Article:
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Sigma projects for Supervisors/Managers?

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  • #53277

    Allegood
    Member

    My employer stated using six sigma a year ago and is totally high on it. Forcing folks to take care of what they were hired for and six sigma projects. Each has to do not only their own job, complete a sigma project and do 2 additional misc tasks six sigma related before taking a mandatory exam. What I noticed is a sharp increase in manufacturing/production issues, machine and employee related, so bad that the division is starting to drown. Definitely sigma related. In fact when the company was smaller we would just do it if it made sense now we need to use these crappie tools that are not user friendly at all and what use to take 2 months is now 6 months.
    You have got to see the way management acts in these presentation meetings with the sigma instructors! No mercy- it’s an all out slaughter. Can anyone tell me if they agree that indeed this is an expensive ($60,000 each wave, 10 employees, we are in the second wave) Dog and Pony show? What can be done to persuade management to let up and practice moderate Lean instead?
    I believe these tools were rolled out with someone’s personal goal in mind. This is why the pressure is on to complete x projects in a period of time. Engineer’s portfolio is really project related so these sigma tasks are just another way of executing projects, but for supervisors and managers, this impinges deeply on what we were actually hired for. I think this green belt certification program has really taken over so much so that this is the reason process/machine/employee issues have rocketed over the past several months. No one is taking care of these things because they are executing six sigma projects.
    I said this would happen some time ago, it’s not too late yet but I need to somehow convince management to put their personal goals aside and relax the sigma projects and get back to the supervising/managing fundamentals to resolve the everyday issues.

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    #189399

    Andrew Banks
    Participant

    Deja vu. Hmmm…Troy, see Scott’s post Feb 13.

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    #189400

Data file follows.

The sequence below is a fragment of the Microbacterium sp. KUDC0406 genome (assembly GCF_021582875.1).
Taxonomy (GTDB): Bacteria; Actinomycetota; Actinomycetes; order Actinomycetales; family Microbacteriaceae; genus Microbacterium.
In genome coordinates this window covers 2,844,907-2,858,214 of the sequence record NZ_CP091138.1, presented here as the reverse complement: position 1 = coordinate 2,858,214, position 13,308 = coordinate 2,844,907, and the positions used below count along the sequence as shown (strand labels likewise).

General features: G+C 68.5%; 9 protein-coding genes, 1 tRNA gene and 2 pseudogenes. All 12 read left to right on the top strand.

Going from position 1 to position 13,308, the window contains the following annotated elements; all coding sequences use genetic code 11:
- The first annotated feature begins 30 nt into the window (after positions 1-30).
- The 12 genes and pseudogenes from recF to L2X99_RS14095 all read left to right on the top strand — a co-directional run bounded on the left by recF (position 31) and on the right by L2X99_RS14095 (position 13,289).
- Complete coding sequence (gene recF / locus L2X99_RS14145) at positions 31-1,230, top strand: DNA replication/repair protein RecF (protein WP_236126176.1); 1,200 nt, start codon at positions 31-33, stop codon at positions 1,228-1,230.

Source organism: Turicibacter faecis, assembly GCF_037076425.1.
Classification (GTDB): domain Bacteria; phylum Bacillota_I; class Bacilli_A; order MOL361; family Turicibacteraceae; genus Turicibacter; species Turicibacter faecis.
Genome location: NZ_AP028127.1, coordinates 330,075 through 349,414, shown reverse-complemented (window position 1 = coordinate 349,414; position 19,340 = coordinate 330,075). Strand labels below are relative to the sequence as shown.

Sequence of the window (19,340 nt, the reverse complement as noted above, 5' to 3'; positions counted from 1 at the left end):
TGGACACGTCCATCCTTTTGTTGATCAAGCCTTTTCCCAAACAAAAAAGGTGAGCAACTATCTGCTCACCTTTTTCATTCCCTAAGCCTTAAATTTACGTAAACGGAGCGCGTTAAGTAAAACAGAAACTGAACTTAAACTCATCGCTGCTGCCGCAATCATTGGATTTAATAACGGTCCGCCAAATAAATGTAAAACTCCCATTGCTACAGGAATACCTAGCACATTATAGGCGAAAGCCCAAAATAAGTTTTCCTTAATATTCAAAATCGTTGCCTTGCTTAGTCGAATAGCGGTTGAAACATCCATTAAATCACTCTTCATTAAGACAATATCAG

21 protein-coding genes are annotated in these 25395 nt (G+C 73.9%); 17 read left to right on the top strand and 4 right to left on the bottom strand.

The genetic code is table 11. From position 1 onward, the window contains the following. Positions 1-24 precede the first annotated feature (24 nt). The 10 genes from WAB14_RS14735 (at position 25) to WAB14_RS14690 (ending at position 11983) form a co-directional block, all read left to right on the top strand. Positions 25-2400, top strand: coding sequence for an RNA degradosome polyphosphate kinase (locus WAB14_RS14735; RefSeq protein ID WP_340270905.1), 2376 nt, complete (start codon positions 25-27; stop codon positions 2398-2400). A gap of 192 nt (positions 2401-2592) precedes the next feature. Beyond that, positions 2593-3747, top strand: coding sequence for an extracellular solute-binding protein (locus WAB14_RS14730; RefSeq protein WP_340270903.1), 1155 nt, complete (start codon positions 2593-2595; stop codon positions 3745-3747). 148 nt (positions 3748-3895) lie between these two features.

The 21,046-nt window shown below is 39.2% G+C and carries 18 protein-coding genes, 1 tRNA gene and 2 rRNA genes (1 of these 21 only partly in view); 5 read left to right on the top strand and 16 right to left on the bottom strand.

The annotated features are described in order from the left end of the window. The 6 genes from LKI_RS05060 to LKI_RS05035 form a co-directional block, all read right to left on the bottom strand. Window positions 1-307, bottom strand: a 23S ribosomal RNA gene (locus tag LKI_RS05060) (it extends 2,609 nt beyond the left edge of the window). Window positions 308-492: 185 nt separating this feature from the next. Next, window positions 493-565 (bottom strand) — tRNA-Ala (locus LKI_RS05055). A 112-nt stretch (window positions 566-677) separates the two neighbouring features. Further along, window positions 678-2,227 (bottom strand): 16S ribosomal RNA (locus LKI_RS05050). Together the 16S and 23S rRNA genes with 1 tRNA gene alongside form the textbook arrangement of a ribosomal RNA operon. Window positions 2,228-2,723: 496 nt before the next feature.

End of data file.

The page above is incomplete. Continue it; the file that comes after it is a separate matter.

Severino
    Participant

    Sounds like you have a holy trinity:  bad management, bad deployment, and bad employee.  By solving one issue, you may very well solve the others. 
    Your problem is that you presuppose that your deployment is to blame, but you’ve proven nothing.  In fact, you are specifically trying to condemn six sigma.  Why don’t you try a more objective approach and ask yourself, “How can I determine if our SS deployment is working?”  At the end of this exercise you will either have the proof you need to refocus the deployment, but it is doubtful you’ll have enough ammunition to switch from doing sigma to only lean. 
    Keep in mind that your analysis needs to focus on more than your small little world and must focus on the big picture of the entire company.  Additionally, the tool you may need to prove what you want is the very same tool you are trying to condemn.

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    #189404

    Taylor
    Participant

    While I agree with Jsev, I want to take it a little further. This is a classic example of not knowing what the end goal is. Obviously management has a vision or they would not have set parameters to follow, however the process by which to get there was not “road mapped”. It appears that while trying to embrass, you are also just trying to “get it done” in hopes it will go away.
    One way to approach management about projects is, “If the fix or improvement to a problem is known, then it is not a full project”, but rather a “Quick Fix” and should be chartered as such. Too many times manager fall into the rut following the DMAIC process and fail to realize that the end result is easy to attain. Now that doesn’t mean you don’t have to do some ground work to prove it, just means the problem is not as complex as to become a full blown project.
    Additionally Troy, this is a culture change, in order to be a change agent you must fully embrace the concept that Six Sigma is the way to achieve manufacturing bliss. As corny as it sounds, attitude is 95% of battle.

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    #189405

    ?
    Participant

    A bit rambling but I hope it may help a little.
    You deployment does seem to be a off. You use of the word force is never a good sign that the “sell” section of the process has gone well. Also if your view of the tools is carried over to other people you need to find a better trainer who can put the tools in the context where you can see how they can help.